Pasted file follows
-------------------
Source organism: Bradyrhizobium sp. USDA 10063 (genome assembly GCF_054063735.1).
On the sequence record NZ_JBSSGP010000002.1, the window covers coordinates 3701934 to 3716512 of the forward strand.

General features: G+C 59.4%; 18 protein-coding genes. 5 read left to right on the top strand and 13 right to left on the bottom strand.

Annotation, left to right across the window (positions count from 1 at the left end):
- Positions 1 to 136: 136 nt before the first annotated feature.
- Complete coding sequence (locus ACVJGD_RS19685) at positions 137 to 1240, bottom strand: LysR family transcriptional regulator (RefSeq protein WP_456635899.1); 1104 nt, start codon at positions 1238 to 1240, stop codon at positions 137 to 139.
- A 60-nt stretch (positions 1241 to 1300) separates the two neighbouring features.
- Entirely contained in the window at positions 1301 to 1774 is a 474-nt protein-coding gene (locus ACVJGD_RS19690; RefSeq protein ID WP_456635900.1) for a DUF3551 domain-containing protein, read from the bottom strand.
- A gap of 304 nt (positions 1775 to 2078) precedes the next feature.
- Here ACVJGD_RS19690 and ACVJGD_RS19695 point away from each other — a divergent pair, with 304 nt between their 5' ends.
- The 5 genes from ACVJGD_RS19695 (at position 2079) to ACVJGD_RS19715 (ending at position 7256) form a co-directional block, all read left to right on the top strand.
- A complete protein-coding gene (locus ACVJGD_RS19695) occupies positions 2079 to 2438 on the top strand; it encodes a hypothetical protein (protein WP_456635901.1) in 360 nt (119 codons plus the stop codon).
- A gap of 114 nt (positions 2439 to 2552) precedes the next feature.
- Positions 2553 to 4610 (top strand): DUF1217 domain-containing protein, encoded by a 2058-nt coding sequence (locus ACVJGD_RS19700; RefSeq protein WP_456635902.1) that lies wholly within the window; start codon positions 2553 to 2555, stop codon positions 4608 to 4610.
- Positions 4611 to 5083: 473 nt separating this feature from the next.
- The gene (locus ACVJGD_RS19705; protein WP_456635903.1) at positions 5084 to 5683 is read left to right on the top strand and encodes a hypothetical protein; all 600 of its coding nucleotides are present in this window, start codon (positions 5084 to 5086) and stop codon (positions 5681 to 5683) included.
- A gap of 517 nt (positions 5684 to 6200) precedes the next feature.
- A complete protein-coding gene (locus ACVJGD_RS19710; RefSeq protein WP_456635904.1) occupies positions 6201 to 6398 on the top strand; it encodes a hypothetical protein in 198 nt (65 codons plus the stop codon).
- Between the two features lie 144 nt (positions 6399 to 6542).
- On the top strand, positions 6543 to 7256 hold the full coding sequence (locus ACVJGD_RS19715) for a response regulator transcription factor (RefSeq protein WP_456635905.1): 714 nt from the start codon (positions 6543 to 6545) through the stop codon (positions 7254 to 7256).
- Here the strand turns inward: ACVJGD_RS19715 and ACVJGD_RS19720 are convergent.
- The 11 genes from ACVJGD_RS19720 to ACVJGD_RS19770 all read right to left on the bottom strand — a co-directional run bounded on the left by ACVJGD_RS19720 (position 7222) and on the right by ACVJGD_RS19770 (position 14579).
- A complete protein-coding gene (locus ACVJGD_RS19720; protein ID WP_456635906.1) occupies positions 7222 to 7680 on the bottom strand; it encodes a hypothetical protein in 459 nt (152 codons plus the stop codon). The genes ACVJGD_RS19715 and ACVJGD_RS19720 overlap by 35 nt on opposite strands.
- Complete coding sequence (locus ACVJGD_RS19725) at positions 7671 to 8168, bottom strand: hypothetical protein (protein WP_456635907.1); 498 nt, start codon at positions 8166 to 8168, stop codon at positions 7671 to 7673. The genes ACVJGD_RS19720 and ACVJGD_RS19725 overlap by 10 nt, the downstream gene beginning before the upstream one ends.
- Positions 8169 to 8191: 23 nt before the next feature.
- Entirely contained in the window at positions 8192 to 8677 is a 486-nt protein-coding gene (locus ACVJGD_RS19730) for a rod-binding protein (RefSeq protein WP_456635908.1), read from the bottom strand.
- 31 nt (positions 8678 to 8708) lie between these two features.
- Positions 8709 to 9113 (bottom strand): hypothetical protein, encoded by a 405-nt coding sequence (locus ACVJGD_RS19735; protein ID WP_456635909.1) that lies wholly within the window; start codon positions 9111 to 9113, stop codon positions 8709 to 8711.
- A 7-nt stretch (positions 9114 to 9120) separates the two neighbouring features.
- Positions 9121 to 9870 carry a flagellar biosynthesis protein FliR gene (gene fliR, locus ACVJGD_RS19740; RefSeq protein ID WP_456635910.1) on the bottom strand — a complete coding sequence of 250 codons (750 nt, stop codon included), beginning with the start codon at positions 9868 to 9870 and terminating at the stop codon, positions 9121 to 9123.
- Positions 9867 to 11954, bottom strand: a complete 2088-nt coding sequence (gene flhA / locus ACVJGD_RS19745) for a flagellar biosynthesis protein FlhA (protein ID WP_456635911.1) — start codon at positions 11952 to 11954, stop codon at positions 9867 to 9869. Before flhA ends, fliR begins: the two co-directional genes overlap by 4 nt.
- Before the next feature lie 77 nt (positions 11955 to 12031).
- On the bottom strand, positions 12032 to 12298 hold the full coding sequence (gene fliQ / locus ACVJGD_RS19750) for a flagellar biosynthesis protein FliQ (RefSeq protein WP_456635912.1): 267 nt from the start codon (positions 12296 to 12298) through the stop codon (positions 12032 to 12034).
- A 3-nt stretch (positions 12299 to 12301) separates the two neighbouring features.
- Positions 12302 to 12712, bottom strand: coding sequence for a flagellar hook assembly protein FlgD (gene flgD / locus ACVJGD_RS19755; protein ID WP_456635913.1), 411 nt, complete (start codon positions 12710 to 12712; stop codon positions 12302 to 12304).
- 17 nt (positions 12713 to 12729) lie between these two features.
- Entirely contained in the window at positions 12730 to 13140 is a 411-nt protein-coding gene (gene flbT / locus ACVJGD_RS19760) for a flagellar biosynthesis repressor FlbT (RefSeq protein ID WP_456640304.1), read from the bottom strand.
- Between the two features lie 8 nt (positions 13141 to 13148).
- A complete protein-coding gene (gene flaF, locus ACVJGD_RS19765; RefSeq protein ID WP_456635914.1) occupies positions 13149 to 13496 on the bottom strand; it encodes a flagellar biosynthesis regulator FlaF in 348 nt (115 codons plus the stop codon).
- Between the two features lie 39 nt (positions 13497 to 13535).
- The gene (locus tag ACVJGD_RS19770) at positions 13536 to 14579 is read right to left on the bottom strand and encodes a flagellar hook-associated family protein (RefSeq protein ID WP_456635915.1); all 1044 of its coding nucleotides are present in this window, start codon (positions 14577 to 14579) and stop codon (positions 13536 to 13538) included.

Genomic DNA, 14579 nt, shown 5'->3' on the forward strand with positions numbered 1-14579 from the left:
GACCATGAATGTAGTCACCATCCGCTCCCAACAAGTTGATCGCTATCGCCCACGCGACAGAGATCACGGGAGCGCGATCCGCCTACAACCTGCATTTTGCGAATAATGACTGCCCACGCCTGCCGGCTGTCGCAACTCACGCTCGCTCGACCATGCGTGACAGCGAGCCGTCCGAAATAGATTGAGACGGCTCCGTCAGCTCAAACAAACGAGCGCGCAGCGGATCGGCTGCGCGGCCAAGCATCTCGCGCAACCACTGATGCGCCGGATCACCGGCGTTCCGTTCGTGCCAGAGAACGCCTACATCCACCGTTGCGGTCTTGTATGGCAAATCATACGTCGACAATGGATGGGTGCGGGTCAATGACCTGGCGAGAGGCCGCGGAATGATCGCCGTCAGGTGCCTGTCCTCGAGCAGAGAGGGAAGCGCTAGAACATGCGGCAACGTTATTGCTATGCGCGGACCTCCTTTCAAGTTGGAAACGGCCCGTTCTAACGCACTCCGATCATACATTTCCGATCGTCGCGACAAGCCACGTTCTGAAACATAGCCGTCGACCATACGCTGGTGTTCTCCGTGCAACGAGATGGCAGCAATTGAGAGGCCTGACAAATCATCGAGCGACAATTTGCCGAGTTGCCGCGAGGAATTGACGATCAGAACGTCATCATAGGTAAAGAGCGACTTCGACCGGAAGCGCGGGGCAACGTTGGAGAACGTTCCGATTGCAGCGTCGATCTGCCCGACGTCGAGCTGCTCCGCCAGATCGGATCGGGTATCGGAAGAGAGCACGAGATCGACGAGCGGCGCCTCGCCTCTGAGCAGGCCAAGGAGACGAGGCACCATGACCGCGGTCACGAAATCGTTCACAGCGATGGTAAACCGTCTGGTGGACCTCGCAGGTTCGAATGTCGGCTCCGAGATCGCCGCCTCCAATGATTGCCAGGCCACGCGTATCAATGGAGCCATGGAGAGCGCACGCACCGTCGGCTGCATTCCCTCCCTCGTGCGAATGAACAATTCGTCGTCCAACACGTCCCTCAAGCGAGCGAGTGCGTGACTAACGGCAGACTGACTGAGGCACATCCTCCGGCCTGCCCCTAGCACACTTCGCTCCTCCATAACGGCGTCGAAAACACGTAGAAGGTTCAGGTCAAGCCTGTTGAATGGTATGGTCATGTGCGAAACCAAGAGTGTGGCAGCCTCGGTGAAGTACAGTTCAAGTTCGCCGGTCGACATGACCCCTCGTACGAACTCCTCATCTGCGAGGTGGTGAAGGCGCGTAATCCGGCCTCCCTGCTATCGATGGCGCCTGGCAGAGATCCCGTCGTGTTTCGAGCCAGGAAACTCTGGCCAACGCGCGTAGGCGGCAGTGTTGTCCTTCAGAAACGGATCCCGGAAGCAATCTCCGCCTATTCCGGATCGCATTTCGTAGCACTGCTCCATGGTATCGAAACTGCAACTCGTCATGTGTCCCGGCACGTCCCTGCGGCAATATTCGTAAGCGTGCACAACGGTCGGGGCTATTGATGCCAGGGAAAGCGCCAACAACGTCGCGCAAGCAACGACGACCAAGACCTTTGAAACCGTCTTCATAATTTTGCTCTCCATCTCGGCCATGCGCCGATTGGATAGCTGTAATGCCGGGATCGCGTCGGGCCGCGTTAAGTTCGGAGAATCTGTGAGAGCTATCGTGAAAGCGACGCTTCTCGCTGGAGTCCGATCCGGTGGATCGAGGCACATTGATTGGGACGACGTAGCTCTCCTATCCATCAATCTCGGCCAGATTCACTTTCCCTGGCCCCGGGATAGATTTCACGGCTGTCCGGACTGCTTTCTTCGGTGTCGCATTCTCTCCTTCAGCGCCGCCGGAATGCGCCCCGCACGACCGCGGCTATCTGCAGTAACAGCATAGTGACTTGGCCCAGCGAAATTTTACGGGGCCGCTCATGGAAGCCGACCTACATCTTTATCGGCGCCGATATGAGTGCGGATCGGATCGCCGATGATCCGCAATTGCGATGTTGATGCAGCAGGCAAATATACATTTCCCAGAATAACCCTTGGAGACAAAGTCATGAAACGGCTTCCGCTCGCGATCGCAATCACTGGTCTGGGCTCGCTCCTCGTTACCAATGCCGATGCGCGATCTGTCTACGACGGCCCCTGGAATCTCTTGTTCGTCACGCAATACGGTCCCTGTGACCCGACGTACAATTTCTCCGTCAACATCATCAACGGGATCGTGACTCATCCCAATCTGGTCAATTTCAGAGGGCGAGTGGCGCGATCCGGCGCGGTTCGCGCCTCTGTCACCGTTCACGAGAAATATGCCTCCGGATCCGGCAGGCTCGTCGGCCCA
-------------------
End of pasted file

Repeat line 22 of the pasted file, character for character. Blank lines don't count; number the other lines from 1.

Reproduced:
- The 11 genes from ACVJGD_RS19720 to ACVJGD_RS19770 all read right to left on the bottom strand — a co-directional run bounded on the left by ACVJGD_RS19720 (position 7222) and on the right by ACVJGD_RS19770 (position 14579).